38 Angulation in Articular Phalanx Fractures
38.1 Patient History Leading to the Specific Problem
A 14-year-old adolescent boy presented to our clinic 5 months after undergoing treatment at an outside facility for a right small finger proximal phalanx fracture with intra-articular extension (▶Fig. 38.1). He was treated with open reduction and pin fixation. He initially did well; however, upon returning to competitive baseball, he was hit by a ball and refractured his finger approximately 4 months after initial injury. Follow-up films showed poor position and he was referred to our clinic. At the time of examination, the patient has some pain at the proximal phalanx, but the primary complaint was stiffness. He finds it difficult to hold a baseball bat properly and notes decreased grip strength.
38.2 Anatomic Description of the Patient’s Current Status
Inspection of the right small finger reveals radial deviation at the proximal interphalangeal (PIP) joint. The digit is swollen with mild tenderness of the proximal phalanx. There is a well-healed previous dorsal incision. Motion at the PIP joint is 30 to 55 degrees with an intact neurovascular examination.
Fig. 38.1 (a–d) Films at the time of presentation to clinic. Note the rotational deformity of the proximal phalanx with step-off at the joint line and loss of height of the radial condyle.
38.3 Recommended Solution to the Problem
The patient presents with a postoperative intra-articular angulated proximal phalanx malunion. Articular malunions can result in pain, deformity, joint stiffness, and progressive degenerative joint disease as highlighted by this case.
Phalangeal extra-articular malunions of significant amount may lead to rotational deformity of the fingers, pain due to distortion of the joint, alteration of the musculotendinous balance, and/or reduction of grip strength. Intra-articular malunions may cause joint surface irregularities, synovitis, capsule laxity or stiffness, and ultimately arthritis.
Weighing the clinical significance of a malunion should take into account these factors. Of note, malunion of the thumb, middle, and distal phalanges of the fingers usually yields lesser problems than those located in the proximal phalanx. A young, active patient may require a different management strategy than an older or sedentary patient. Malunions requiring surgical correction are usually infrequent in any one surgeon’s practice; therefore, management and technical preferences often rely on the individual surgeon’s judgment.
Options for surgical correction include an extra-articular versus intra-articular osteotomy. Extra-articular osteotomy can correct the alignment, but lacks the ability to address articular incongruity. Intra-articular osteotomy can yield powerful correction of articular deformity; however, it can be a complex procedure with increased risk for stiffness or arthritis.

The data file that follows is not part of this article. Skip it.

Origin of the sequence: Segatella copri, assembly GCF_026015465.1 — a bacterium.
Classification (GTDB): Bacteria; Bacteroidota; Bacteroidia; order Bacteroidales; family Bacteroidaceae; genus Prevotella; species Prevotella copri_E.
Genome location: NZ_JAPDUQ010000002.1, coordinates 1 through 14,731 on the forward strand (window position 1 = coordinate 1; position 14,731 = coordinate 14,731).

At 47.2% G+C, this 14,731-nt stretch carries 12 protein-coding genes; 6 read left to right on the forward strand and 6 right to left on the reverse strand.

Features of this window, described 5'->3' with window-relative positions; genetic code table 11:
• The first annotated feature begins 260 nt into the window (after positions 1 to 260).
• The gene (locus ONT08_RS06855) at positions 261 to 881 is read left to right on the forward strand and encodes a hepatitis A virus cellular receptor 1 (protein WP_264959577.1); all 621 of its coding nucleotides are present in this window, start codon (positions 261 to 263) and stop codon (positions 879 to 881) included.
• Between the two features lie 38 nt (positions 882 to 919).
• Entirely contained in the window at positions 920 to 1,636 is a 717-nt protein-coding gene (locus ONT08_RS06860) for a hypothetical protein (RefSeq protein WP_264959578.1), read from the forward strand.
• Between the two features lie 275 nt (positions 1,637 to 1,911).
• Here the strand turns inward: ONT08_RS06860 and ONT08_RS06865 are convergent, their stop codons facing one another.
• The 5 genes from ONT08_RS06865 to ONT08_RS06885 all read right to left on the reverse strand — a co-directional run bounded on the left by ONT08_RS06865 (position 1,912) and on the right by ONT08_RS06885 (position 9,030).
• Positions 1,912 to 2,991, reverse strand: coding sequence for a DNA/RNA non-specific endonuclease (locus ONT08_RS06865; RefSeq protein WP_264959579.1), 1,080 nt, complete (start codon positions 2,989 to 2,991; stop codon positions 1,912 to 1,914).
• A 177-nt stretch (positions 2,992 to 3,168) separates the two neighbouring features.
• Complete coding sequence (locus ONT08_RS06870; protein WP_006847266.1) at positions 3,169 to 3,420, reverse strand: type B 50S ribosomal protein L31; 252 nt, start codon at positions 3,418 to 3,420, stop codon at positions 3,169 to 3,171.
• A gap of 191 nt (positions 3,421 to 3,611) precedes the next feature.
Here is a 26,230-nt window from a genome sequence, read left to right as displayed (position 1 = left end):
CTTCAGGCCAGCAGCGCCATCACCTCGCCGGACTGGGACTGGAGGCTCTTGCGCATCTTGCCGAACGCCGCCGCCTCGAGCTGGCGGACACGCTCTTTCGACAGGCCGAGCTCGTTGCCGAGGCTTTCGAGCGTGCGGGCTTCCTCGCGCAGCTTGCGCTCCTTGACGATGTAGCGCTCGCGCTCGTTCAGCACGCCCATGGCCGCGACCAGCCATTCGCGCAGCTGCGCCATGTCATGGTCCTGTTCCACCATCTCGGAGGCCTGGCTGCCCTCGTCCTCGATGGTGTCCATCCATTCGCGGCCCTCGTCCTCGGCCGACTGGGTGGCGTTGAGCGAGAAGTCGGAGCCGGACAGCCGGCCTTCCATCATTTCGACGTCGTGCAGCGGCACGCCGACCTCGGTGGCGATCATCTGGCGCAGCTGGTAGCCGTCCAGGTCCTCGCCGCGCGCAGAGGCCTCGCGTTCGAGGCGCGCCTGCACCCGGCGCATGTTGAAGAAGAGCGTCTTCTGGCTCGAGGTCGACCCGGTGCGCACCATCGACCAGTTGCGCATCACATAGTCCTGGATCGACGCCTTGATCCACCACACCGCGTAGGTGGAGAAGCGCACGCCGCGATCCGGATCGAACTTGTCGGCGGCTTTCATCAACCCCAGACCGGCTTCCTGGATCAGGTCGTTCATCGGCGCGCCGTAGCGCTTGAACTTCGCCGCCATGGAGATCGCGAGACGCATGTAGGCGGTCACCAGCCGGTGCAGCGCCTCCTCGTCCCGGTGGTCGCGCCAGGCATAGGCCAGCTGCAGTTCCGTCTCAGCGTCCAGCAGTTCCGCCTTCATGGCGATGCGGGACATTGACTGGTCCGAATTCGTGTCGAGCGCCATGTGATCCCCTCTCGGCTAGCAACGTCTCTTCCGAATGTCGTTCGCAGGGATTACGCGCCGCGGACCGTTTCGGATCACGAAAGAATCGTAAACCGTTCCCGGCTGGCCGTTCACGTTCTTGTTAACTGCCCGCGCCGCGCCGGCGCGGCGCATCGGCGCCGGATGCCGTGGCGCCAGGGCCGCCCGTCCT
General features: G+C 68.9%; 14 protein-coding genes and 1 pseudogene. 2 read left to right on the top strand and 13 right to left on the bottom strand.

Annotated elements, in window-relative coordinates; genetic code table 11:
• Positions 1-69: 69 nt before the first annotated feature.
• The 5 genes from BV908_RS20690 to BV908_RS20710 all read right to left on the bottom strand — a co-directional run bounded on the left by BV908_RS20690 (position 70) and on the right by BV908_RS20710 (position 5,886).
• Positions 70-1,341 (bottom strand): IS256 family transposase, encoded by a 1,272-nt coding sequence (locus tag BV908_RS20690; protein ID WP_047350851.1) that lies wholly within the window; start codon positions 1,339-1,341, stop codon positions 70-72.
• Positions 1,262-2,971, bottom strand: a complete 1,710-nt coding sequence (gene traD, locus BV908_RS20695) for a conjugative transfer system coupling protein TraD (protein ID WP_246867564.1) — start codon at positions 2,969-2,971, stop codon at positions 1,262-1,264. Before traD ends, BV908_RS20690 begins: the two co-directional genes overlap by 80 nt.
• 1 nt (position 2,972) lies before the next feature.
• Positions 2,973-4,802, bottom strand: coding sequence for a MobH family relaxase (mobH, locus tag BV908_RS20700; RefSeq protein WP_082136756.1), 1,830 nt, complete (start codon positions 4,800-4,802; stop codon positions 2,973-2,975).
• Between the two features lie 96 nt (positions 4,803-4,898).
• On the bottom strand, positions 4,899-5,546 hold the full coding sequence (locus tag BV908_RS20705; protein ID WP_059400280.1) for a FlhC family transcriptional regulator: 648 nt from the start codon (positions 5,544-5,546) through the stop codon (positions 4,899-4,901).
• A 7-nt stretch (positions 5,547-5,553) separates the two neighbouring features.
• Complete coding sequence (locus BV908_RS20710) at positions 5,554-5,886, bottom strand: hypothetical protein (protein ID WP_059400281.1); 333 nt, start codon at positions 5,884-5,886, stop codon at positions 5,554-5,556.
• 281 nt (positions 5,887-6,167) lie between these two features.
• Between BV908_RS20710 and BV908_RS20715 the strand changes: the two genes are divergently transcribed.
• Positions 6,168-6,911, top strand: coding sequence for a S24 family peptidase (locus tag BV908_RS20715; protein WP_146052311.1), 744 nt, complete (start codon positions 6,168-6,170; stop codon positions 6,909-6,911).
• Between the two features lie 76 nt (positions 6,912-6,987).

Timing of osteotomy varies. For extra-articular fractures, an osteotomy through the fracture plane should be addressed at weeks 6 to 8 from injury. Once the patient has passed the 8-week mark, osteotomy outside of the fracture plane should be considered. Articular osteotomies made through the plane of fracture should be done as soon as possible and ideally sooner than 6 months. Articular osteotomy outside of the fracture plane is difficult and not typically recommended.
Various osteotomies to correct articular malunion have been described. A few notable descriptions include extra-articular osteotomy by Pieron, Froimson, and Harness et al, and intraarticular correction as described by Light and Teoh et al.
This patient was treated with intra-articular sliding advancement osteotomy technique, a modification of the technique described by Teoh et al. Stabilization was achieved with the use of allograft bone and Kirschner’s wires (K-wires) for fixation.
Regional block can be considered. The patient is placed supine and the operative extremity prepped in the usual fashion. Tourniquet is elevated to improve visualization. In this case, previous dorsal longitudinal incision was used over the PIP joint. Thick soft-tissue flaps are raised. The extensor mechanism is visualized. An extensor tendon–splitting technique can be used with a longitudinal split in the midline. Subperiosteal dissection is taken to the distal proximal phalanx and proximal middle phalanx for visualization of the joint line and the malunion (▶Fig. 38.2a). Any nonunion evident should be debrided gently using rongeur and curette (▶Fig. 38.2b). Consider sending a sample of the nonunion for culture to rule out occult infection as a source of non- or malunion.
The articular segment is gently mobilized (▶Fig. 38.3a). If fracture has healed, a small osteotomy is made proximally to slide the malreduced articular segment distally. Tricks include using a 0.035-inch K-wire in the fragment as a joystick, as well as a piercing reduction clamp to reduce the articular segment anatomically. Another trick is to look down the joint line in the “shotgun” approach to visualize the overall articular reduction. The reduction is held with multiple K-wires to ensure appropriate stability (▶Fig. 38.3b). Alternatively, small screws could be considered as described by Teoh et al.
Allograft bone is used to backfill the void and provide additional support for the articular reduction. Check the final fixation construct with direct visualization and fluoroscopy (▶Fig. 38.4). K-wires can be cut under the skin to allow for potential removal at a later date. The extensor mechanism is closed using nonabsorbable suture and skin is closed in an interrupted fashion. The patient is immobilized for 4 to 6 weeks to allow osteotomy healing and then early motion is begun.